Santa Claus and the Night Before Christmas at the Watford Colosseum

We’re delighted to be joined by a guest poster today: Joanna Witt, freelance journalist and editor of Panorama Road – a site for parents who are trying to work flexibly. Joanna went with her family to see Santa Claus and the Night Before Christmas at the Watford Colosseum.

We arrived at The Watford Colosseum stressed out and a bit shouty (full car parks, one-way systems and general children-related tardiness) but as soon as we entered the venue, a blanket of calm fell upon us.

Staff pointed to the toilets, to the auditorium, laughing as our disorganised family of five (three boys aged 7, 5 and 3) careered this way and that, finally taking our seats to watch Santa Claus and the Night Before Christmas. We were last in, but the whole set up was very informal. Kids sitting on knees, no set setting, people standing at the back if babies started to cry. For a family with three very fidgety boys, we immediately felt relaxed.

Santa Claus

Photo credit Craig Sugden

We knew straight away we were in for an interactive ride, as the elves were already milling around the audience when we arrived, getting the children in the mood. Then as the show started we were faced with the narrator – a giant teddy bear who explained the story. One little girl Emily, wasn’t sure whether Santa Claus really exists. Her friends said he was make believe, as no-one had ever seen him delivering presents.

But of course, WE know he exists, and so what follows is a light-hearted, sparkly show that will persuade Emily otherwise. We join Santa Claus and his two elves as they go to visit the little girl and persuade her that of course Santa is real (and fat enough to get stuck in her chimney).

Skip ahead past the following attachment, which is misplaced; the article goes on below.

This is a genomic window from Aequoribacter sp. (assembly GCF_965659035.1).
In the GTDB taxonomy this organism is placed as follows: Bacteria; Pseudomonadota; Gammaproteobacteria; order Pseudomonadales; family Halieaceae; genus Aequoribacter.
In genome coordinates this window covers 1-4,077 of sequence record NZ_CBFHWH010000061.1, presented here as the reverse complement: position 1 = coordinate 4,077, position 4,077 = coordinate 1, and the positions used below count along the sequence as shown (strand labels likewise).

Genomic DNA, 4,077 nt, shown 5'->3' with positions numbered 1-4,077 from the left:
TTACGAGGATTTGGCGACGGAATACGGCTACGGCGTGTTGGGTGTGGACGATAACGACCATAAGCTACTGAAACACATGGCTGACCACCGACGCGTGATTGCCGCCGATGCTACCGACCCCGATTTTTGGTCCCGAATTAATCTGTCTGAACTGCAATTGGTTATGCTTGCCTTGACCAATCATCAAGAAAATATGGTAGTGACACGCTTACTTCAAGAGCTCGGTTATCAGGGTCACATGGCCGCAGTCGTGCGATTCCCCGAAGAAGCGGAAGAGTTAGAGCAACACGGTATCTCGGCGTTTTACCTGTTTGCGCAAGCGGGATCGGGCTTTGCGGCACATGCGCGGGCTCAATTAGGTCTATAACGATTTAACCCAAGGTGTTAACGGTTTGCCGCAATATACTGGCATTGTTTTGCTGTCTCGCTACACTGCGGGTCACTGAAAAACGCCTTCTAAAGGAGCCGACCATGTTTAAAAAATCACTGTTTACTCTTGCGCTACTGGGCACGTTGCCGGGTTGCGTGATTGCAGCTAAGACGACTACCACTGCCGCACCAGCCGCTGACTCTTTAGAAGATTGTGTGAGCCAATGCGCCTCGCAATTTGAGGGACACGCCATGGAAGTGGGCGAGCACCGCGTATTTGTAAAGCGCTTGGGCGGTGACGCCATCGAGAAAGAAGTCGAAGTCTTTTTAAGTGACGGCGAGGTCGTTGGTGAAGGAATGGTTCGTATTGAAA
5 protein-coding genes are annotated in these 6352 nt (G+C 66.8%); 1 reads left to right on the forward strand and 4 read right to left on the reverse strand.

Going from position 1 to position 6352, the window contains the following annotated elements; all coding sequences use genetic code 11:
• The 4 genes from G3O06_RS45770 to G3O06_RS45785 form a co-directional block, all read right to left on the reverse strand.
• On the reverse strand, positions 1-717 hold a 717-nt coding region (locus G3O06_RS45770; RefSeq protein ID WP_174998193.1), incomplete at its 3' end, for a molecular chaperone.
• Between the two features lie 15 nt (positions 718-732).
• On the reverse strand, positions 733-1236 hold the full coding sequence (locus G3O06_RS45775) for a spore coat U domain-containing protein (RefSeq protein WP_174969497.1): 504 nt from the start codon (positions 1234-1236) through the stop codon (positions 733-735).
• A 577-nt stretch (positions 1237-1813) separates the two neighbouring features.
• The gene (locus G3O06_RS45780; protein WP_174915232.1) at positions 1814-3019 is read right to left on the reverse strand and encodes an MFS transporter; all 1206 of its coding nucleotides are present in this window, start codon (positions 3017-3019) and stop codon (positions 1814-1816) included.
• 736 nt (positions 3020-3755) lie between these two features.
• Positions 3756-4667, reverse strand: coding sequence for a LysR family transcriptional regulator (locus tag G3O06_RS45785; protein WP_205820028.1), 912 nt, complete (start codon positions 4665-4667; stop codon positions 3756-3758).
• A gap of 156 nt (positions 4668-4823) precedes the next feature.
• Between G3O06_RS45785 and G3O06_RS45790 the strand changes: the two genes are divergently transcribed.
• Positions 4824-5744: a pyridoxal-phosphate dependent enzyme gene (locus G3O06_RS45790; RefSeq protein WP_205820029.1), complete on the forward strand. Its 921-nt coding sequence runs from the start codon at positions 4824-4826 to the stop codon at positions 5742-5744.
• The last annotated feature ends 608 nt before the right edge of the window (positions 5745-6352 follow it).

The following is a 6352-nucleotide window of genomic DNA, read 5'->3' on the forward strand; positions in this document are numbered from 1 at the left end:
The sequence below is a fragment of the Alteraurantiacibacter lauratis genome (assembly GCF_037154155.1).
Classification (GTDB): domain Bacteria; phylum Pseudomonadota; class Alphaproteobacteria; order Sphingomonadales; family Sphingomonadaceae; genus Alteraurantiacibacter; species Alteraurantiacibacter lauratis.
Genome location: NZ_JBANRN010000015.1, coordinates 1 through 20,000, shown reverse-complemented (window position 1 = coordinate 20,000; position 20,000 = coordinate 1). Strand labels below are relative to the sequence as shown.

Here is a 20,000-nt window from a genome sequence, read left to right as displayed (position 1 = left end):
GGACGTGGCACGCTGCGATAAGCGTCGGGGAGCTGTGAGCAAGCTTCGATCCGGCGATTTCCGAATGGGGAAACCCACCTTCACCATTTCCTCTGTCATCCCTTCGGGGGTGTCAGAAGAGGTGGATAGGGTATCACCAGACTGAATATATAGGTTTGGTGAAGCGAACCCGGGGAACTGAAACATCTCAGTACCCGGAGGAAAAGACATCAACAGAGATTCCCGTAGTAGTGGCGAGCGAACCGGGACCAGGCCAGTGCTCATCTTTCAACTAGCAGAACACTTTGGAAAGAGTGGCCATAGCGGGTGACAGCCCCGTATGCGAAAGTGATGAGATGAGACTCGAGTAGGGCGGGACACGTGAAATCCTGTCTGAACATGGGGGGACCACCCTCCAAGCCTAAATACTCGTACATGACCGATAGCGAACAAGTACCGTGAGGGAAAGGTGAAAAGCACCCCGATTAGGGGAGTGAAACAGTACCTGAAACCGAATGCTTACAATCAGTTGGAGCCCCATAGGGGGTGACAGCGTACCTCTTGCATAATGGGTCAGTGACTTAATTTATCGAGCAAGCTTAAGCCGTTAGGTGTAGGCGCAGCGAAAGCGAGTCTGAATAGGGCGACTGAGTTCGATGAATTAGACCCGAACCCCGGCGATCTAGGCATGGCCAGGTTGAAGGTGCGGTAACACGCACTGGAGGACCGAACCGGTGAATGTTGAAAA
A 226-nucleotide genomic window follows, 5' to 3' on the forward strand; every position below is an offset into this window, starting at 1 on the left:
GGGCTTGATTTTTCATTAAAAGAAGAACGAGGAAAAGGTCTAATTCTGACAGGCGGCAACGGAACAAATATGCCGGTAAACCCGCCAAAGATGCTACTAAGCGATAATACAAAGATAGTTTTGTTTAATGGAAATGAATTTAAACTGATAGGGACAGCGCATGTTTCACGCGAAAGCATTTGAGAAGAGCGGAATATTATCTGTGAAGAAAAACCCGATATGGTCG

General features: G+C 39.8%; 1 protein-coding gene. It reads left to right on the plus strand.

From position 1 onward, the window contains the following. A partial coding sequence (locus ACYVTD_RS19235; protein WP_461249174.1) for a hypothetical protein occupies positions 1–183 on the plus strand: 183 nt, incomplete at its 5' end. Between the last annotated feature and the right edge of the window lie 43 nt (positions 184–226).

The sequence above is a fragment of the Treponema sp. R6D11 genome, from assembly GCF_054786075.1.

The story is pretty simple and great for young kids, who seemed enthralled by the giant bear, the singing elves and a REAL LIFE Santa Claus. But the reason it works is because it gets the audience involved, and being a small audience (probably around 100 people max?) the children really get a chance to take part – you’ve never seen so many people waving imaginary wands!

Even my slightly reluctant 7 year old was forced to enjoy himself when he was given a fake snowball to throw at Santa to dislodge him from the chimney! The great thing was that the ushers were really into it, running around the hall, providing more and more ammunition to the kids who were screaming with delight. It’s unusual to find a performance where EVERY child gets to really take part and they all got lots of snowballs.

Santa Claus

Photo credit Craig Sugden

On top of this there are bubbles launched from the ceiling, allowing the children to run around and pop them and at the end snowflakes float down from on high, covering everyone from head to toe (depending on where you’re sitting) in slightly foamy frothy stuff.

At the end all the children get to meet Santa one by one and have a picture taken. They’re also given a little present to take home. No-one is left out in this performance.

The only thing I did find a little bit strange was a song about wanting a Starbucks coffee, which felt a little out of place for an audience of small impressionable children, but I’m not sure how many of them picked it up.

Out of my three, the five year old enjoyed it the most, but the three year old was up on his feet dancing at the end. The seven year old fidgeted, but he does that everywhere, so it’s tricky to gauge his true reaction. He danced, he threw and he liked the present.

And although my five year old was savvy enough to notice that the bubbles coming down from the ceiling were coming out of bubble machines, at the end of the show he still believed in Santa (with the caveat that the Santa he met was a fake Santa, not the real one) and that, in today’s age, is still pretty special.

Santa Claus

Photo credit Craig Sugden

We were given press tickets for the purpose of this post.



Tickets: Mon-Fri – Children £13.00, Adults £14.00, Family of 4 £50.00

Sat/Sun – Children £15.00, Adults £16.00, Family of 4 £52.00

Box Office:

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